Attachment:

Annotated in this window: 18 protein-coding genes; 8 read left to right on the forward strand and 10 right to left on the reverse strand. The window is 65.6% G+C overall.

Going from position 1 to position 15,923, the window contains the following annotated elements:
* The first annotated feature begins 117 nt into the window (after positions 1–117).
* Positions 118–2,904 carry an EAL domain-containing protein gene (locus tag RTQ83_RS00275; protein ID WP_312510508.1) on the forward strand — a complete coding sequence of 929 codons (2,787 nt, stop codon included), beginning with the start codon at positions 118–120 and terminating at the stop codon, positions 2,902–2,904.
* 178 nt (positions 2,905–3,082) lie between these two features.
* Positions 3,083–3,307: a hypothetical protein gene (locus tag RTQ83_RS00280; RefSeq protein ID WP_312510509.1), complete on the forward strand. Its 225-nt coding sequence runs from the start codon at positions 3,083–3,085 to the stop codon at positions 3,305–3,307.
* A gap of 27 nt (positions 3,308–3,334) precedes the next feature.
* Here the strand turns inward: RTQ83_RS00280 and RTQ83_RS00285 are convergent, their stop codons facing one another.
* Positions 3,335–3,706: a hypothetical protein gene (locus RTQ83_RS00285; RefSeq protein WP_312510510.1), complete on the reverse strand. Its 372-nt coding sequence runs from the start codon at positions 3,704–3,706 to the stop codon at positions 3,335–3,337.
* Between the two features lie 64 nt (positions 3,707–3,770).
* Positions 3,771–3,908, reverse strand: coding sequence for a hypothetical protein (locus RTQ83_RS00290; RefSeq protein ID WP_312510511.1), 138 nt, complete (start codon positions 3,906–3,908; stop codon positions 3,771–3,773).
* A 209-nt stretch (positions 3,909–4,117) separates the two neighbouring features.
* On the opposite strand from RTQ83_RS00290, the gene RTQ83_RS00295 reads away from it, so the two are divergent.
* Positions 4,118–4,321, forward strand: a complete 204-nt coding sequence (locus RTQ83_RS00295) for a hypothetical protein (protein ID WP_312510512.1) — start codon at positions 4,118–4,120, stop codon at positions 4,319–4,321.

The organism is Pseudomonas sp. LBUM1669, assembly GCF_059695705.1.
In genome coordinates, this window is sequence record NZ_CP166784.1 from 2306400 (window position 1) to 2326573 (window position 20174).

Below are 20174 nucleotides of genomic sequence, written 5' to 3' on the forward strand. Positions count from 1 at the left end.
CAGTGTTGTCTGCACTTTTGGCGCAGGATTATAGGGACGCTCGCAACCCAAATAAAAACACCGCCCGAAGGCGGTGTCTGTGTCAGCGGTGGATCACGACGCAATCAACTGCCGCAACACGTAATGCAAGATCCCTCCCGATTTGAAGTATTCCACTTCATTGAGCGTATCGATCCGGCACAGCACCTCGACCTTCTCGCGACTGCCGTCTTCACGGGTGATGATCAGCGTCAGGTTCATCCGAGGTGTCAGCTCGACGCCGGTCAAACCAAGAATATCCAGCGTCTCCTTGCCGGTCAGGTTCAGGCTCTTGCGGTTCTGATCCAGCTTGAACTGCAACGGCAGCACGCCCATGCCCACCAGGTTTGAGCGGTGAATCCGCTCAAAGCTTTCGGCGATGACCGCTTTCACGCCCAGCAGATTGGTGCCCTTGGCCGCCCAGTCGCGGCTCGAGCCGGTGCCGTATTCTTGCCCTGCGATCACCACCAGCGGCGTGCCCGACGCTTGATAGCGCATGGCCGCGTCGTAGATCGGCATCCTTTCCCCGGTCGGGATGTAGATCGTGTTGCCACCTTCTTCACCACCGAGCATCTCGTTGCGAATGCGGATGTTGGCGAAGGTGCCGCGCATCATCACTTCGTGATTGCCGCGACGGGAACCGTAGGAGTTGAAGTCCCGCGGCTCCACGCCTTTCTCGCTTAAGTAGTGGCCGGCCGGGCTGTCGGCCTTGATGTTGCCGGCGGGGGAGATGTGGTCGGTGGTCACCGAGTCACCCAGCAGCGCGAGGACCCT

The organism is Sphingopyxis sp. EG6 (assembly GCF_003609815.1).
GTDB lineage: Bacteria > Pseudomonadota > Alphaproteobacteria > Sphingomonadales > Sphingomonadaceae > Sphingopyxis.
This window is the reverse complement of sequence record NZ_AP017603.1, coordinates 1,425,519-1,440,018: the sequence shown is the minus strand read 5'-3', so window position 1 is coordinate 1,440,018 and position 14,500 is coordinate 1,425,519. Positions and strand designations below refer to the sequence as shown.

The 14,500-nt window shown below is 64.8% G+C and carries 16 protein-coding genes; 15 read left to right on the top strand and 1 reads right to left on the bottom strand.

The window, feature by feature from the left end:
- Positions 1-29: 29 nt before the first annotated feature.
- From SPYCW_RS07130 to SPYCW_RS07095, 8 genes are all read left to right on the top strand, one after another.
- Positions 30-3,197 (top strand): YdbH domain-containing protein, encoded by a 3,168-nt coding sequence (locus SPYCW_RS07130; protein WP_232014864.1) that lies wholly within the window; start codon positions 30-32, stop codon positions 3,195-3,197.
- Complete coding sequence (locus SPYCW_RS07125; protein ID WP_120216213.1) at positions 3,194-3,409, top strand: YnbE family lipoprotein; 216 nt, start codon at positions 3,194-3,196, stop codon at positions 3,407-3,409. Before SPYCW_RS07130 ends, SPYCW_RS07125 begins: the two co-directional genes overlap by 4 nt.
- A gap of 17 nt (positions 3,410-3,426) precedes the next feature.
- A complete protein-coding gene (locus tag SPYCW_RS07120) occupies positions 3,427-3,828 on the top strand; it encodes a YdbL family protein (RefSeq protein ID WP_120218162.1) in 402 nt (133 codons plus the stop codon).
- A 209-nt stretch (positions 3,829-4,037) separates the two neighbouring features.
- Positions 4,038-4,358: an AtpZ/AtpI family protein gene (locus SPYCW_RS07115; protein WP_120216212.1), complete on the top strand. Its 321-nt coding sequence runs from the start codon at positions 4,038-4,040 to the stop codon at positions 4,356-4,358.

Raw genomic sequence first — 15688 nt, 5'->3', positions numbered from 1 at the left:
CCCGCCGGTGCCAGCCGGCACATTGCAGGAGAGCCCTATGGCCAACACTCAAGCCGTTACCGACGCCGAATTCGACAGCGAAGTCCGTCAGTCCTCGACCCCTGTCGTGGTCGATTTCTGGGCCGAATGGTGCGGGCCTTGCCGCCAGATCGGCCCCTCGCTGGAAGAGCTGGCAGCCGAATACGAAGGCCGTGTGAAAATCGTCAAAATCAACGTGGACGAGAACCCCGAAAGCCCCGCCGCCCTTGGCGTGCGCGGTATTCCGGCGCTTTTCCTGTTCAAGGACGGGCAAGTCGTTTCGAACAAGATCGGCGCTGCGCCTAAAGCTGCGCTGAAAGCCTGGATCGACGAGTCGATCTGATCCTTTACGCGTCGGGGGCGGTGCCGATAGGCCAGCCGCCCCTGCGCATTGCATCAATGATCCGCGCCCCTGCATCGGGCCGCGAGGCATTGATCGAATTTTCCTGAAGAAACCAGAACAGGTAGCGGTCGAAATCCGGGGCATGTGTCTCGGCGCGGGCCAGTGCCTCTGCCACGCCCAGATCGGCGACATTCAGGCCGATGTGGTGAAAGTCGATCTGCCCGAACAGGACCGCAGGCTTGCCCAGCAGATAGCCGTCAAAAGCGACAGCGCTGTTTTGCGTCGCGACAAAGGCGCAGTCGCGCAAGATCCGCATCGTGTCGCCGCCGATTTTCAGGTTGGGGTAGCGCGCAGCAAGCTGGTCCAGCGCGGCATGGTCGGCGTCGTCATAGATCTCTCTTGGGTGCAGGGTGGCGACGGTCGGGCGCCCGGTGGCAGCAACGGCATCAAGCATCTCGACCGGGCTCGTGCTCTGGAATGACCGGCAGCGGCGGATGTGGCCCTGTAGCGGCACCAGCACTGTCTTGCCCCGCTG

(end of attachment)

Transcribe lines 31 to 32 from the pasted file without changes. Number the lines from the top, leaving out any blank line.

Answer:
- Positions 4,038-4,358: an AtpZ/AtpI family protein gene (locus SPYCW_RS07115; protein WP_120216212.1), complete on the top strand. Its 321-nt coding sequence runs from the start codon at positions 4,038-4,040 to the stop codon at positions 4,356-4,358.

Raw genomic sequence first — 15688 nt, 5'->3', positions numbered from 1 at the left: